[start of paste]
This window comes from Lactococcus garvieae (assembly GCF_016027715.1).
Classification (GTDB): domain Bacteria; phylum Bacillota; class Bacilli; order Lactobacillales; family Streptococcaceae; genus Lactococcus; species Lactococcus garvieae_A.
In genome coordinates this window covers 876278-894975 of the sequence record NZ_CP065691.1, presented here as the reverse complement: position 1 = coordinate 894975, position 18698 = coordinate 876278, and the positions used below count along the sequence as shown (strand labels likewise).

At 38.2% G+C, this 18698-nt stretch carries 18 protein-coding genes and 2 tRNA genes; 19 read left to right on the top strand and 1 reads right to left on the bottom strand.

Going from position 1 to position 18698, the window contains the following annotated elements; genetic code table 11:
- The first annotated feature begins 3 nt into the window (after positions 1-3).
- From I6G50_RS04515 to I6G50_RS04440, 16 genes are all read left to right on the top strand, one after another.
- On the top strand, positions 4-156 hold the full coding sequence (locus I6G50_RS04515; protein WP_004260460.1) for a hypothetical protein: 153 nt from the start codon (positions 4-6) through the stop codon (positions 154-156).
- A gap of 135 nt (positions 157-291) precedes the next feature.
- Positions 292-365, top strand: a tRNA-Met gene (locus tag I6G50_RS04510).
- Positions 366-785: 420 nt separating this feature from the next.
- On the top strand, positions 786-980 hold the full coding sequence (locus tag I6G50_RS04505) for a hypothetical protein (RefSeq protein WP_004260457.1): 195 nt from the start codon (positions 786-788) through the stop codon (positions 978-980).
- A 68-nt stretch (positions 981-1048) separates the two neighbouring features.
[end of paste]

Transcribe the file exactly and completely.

This window comes from Lactococcus garvieae (assembly GCF_016027715.1).
Classification (GTDB): domain Bacteria; phylum Bacillota; class Bacilli; order Lactobacillales; family Streptococcaceae; genus Lactococcus; species Lactococcus garvieae_A.
In genome coordinates this window covers 876278-894975 of the sequence record NZ_CP065691.1, presented here as the reverse complement: position 1 = coordinate 894975, position 18698 = coordinate 876278, and the positions used below count along the sequence as shown (strand labels likewise).

At 38.2% G+C, this 18698-nt stretch carries 18 protein-coding genes and 2 tRNA genes; 19 read left to right on the top strand and 1 reads right to left on the bottom strand.

Going from position 1 to position 18698, the window contains the following annotated elements; genetic code table 11:
- The first annotated feature begins 3 nt into the window (after positions 1-3).
- From I6G50_RS04515 to I6G50_RS04440, 16 genes are all read left to right on the top strand, one after another.
- On the top strand, positions 4-156 hold the full coding sequence (locus I6G50_RS04515; protein WP_004260460.1) for a hypothetical protein: 153 nt from the start codon (positions 4-6) through the stop codon (positions 154-156).
- A gap of 135 nt (positions 157-291) precedes the next feature.
- Positions 292-365, top strand: a tRNA-Met gene (locus tag I6G50_RS04510).
- Positions 366-785: 420 nt separating this feature from the next.
- On the top strand, positions 786-980 hold the full coding sequence (locus tag I6G50_RS04505) for a hypothetical protein (RefSeq protein WP_004260457.1): 195 nt from the start codon (positions 786-788) through the stop codon (positions 978-980).
- A 68-nt stretch (positions 981-1048) separates the two neighbouring features.